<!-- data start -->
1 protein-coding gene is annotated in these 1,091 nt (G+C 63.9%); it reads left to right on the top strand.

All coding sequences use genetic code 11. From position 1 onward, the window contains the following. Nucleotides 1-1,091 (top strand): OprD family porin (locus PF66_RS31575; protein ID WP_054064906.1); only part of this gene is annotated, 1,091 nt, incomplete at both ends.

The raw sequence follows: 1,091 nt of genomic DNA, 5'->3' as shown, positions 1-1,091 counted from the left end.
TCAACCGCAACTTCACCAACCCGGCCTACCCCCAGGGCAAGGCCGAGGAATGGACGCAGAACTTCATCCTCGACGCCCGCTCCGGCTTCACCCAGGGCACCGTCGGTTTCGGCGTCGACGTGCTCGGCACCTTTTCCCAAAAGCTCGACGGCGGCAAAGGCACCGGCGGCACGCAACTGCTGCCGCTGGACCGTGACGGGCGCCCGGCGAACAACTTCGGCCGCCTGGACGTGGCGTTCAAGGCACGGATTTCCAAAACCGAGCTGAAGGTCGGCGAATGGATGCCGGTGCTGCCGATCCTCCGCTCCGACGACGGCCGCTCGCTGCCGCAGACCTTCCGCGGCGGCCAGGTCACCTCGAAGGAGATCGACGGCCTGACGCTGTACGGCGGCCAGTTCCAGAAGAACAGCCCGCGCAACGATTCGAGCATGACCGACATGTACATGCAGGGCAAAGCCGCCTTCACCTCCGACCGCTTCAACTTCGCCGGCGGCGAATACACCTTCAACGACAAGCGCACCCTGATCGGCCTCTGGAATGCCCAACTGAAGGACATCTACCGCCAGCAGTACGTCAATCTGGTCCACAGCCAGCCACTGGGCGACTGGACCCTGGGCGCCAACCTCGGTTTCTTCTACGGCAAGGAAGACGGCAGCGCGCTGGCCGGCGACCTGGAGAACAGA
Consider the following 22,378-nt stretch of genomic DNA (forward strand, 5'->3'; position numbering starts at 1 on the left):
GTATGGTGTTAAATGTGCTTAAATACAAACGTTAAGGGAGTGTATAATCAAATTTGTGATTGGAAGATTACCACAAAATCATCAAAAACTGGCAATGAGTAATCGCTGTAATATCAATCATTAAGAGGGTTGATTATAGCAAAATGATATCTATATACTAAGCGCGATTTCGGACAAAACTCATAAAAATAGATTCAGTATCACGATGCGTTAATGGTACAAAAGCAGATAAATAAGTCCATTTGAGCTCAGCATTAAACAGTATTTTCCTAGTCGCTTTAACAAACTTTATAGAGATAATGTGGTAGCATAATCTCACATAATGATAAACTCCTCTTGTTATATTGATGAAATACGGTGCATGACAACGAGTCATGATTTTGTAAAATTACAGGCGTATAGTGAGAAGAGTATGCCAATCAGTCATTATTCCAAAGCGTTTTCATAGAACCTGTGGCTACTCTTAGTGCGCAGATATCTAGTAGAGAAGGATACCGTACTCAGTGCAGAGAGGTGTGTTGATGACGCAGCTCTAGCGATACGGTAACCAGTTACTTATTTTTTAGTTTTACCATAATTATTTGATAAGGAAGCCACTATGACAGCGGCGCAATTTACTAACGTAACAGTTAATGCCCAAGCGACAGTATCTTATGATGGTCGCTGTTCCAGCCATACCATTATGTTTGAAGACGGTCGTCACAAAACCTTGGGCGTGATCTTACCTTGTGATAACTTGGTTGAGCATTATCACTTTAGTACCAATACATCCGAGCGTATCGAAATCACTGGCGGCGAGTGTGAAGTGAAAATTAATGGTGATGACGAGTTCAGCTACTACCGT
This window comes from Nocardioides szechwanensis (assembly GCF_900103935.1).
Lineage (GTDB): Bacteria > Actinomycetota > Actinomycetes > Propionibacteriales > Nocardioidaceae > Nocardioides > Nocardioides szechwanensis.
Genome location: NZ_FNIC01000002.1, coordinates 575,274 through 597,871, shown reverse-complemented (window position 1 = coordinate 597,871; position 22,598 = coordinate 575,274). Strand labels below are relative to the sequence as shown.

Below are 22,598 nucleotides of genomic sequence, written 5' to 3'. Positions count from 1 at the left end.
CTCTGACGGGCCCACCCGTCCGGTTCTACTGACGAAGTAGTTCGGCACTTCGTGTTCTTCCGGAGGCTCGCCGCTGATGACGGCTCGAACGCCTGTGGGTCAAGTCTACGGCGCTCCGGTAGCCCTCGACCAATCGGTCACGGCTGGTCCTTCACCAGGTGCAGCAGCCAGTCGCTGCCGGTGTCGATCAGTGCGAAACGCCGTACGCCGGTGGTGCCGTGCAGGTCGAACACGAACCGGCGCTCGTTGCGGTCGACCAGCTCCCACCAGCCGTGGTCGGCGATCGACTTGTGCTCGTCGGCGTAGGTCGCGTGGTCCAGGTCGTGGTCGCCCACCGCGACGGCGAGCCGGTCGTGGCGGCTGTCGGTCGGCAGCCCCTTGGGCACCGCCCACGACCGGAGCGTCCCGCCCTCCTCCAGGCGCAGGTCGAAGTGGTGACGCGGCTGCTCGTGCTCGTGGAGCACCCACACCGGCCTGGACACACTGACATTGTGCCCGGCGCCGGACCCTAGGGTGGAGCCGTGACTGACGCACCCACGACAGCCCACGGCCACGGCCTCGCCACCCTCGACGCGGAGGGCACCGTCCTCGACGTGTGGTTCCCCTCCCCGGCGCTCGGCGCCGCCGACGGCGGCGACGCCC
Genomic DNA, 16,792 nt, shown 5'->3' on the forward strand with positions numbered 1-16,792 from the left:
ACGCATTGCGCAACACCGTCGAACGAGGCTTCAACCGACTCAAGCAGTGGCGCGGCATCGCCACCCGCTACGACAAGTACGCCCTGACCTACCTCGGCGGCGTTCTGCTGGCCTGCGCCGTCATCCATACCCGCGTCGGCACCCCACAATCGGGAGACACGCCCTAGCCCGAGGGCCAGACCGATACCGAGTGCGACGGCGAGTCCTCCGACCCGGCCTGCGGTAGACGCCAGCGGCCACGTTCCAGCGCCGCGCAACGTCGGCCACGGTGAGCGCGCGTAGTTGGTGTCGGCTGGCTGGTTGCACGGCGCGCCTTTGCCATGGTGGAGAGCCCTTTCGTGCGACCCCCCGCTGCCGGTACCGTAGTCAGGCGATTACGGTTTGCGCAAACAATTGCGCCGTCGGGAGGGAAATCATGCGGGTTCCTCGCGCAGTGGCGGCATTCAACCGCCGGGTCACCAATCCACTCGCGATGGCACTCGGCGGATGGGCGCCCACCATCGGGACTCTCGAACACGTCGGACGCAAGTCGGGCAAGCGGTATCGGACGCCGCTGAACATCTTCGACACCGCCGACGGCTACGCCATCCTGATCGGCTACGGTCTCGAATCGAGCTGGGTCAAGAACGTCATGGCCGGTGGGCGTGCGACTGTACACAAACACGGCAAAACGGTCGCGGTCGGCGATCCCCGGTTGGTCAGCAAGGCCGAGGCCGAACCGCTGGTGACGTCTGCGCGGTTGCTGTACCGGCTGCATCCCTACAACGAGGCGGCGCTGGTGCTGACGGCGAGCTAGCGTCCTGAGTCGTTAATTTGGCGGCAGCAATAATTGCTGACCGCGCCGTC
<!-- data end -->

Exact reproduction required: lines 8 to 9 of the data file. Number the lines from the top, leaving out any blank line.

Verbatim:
Lineage (GTDB): Bacteria > Actinomycetota > Actinomycetes > Propionibacteriales > Nocardioidaceae > Nocardioides > Nocardioides szechwanensis.
Genome location: NZ_FNIC01000002.1, coordinates 575,274 through 597,871, shown reverse-complemented (window position 1 = coordinate 597,871; position 22,598 = coordinate 575,274). Strand labels below are relative to the sequence as shown.